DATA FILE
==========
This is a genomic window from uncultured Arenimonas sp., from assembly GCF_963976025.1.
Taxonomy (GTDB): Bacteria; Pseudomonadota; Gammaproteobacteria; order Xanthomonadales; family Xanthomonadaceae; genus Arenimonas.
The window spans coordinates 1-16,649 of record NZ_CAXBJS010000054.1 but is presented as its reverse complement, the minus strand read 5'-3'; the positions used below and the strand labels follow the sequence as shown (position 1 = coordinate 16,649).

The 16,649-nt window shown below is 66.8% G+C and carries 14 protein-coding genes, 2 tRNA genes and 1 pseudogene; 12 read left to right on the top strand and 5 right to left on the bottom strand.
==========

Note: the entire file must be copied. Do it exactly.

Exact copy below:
This is a genomic window from uncultured Arenimonas sp., from assembly GCF_963976025.1.
Taxonomy (GTDB): Bacteria; Pseudomonadota; Gammaproteobacteria; order Xanthomonadales; family Xanthomonadaceae; genus Arenimonas.
The window spans coordinates 1-16,649 of record NZ_CAXBJS010000054.1 but is presented as its reverse complement, the minus strand read 5'-3'; the positions used below and the strand labels follow the sequence as shown (position 1 = coordinate 16,649).

The 16,649-nt window shown below is 66.8% G+C and carries 14 protein-coding genes, 2 tRNA genes and 1 pseudogene; 12 read left to right on the top strand and 5 right to left on the bottom strand.